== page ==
Resolution FEMM


With some European countries applying up to more than 20 percent tax on feminine hygiene products, classifying them as non-essential goods, what steps should the EU take to further fight the pink tax and period poverty?

Submitted by: Lieveke Schoordijk, Nikki Hollander, Raven Staal, Mike Roelofs,  Pol Sanmartí (Chairperson, ES)

The European Youth Parliament aims to put an end to gender-based tax discrimination, acknowledging the need to work towards reducing economic and social setbacks for women and menstruating people. We want to increase provision and accessibility to feminine hygiene products, while ensuring equal standards of life for all European citizens,


  1. Some Member States1Hungary (27% tax), the Scandinavian Region (25% tax), Greece (23% tax), Croatia (⋝20%) and Latvia (⋝20%), amongst others.  tax up to 27% on feminine hygiene products, still classifying them as non-essential goods, instead of applying reduced rates created for essential goods,
  2. On average, menstruating people spend between €1500 and €7500 on menstrual products during their lifetime,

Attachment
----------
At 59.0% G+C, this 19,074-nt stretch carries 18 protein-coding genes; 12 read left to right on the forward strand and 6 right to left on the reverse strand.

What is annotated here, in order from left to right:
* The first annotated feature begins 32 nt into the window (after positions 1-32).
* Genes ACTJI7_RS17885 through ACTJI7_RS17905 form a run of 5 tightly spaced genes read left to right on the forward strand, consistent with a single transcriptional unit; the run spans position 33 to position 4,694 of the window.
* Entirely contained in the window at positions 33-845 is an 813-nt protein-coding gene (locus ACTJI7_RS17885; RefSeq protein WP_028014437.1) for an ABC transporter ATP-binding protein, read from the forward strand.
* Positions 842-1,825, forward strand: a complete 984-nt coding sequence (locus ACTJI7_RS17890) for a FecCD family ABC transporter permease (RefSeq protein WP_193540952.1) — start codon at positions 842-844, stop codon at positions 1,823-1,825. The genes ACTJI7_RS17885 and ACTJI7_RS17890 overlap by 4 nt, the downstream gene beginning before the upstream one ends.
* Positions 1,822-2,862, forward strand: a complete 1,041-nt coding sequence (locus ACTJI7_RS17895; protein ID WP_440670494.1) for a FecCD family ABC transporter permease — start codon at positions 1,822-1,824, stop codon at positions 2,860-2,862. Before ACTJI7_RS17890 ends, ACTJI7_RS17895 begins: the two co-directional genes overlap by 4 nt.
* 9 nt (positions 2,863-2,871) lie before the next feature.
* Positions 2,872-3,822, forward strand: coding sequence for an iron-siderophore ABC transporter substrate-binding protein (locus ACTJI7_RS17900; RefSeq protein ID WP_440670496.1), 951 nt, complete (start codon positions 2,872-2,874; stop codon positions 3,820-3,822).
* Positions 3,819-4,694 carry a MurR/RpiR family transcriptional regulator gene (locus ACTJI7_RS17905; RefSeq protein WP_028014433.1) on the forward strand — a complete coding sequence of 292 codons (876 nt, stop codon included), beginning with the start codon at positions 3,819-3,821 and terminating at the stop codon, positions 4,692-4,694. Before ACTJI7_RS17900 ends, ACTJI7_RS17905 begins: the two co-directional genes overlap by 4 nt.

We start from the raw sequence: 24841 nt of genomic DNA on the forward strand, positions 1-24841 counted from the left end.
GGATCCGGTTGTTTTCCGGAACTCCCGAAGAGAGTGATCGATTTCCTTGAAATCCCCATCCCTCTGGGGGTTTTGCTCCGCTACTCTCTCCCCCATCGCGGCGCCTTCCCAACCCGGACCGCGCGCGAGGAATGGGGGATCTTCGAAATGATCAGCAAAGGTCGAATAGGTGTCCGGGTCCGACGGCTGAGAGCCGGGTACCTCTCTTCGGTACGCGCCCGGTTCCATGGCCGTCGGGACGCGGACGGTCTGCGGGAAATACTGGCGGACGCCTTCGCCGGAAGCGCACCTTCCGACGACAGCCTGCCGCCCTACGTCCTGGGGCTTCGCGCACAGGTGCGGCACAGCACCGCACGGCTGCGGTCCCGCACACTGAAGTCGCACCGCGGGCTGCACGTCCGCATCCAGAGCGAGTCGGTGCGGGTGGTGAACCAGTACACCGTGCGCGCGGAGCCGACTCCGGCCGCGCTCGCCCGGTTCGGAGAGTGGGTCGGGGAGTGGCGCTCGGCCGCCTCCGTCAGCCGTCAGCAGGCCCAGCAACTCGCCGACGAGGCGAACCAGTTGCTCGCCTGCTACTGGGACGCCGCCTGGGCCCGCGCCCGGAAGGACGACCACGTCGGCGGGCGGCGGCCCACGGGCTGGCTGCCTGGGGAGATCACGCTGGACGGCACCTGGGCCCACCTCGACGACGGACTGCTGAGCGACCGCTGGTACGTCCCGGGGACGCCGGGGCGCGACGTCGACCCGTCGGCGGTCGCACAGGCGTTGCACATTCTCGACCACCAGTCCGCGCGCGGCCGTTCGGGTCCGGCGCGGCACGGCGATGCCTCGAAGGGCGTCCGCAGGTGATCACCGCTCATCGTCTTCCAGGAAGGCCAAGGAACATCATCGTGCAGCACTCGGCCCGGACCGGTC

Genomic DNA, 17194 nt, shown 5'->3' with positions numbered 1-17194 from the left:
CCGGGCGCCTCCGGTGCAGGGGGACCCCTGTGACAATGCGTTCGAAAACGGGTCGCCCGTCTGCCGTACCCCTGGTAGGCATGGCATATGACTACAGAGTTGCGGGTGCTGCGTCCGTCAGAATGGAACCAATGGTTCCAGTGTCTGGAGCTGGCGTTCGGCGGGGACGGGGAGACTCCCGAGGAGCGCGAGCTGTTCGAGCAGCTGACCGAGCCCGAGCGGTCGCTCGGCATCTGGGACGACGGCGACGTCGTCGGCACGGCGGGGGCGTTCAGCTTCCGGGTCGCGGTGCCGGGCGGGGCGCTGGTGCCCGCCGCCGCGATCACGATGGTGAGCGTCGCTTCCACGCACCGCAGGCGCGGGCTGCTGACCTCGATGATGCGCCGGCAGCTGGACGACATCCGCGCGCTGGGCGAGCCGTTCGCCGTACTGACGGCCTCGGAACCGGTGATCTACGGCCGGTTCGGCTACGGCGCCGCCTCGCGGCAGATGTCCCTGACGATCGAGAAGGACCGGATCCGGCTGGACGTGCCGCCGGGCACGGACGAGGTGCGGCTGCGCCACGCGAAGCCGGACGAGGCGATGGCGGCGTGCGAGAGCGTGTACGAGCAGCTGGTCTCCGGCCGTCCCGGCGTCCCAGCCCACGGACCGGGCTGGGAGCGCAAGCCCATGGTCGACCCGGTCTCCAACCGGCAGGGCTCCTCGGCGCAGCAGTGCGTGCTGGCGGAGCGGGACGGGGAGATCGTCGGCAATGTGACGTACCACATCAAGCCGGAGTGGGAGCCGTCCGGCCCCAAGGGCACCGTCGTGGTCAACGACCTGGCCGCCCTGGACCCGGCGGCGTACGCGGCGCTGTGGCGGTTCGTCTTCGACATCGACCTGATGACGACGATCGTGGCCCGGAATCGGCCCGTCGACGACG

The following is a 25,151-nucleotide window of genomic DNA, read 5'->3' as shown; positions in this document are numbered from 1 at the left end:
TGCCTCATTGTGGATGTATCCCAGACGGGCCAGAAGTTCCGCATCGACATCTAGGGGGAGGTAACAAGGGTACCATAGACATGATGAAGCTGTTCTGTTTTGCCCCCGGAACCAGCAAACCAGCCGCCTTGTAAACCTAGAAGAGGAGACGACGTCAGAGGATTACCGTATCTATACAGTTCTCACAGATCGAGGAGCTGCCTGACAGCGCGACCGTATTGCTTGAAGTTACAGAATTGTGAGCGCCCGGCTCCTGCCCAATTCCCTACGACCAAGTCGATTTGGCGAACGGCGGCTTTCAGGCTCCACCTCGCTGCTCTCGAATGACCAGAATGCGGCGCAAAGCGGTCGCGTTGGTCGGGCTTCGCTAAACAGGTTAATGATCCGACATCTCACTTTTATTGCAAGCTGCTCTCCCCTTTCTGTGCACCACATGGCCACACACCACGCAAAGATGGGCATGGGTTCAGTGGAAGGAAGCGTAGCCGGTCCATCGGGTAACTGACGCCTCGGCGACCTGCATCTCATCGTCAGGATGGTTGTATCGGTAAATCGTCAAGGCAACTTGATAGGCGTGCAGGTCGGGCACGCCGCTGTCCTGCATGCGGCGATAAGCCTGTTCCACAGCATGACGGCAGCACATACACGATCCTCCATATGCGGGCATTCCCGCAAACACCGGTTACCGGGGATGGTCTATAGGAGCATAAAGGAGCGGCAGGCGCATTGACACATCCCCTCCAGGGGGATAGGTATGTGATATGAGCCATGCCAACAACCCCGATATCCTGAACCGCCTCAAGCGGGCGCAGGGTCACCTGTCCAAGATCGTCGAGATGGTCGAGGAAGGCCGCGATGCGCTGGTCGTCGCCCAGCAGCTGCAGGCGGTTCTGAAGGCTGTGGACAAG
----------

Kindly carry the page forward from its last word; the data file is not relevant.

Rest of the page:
3. This higher economic burden on women leads to period poverty,
  4. Period poverty results in social exclusion, hampering school attendance, social life, and future development,
  5. The European Union (EU) has no competence in Member States’ taxation policies, resulting in there being no binding EU-wide regulations on the premises of period poverty,
  6. The pink tax can be linked to indirect gender discrimination.

Therefore, the European Youth Parliament,

  1. Encourages the national Red Cross Societies to distribute period product vouchers to citizens living under the Member States’ poverty line;
  2. Calls upon Member States to contribute to high schools’ and universities’ budgets to distribute free menstrual products for their students;
  3. Asks all Member States to classify menstrual products as essential goods and tax them as such, following the example of Ireland;
  4. Calls on the European Commission to modify the VAT Directive, allowing for more than two reduced VAT rates of 5%, while further encouraging Member States to include menstrual products within the reduced rates;
  5. Implores the European Commission to restrict gender-based marketing strategies on hygiene products perpetuating gender stereotypes and price discrimination;
  6. Proposes that the European Commission oversees a publicity campaign regarding the free distribution of period products, with the goal of waiving taboos and raising awareness on the newly adopted measures.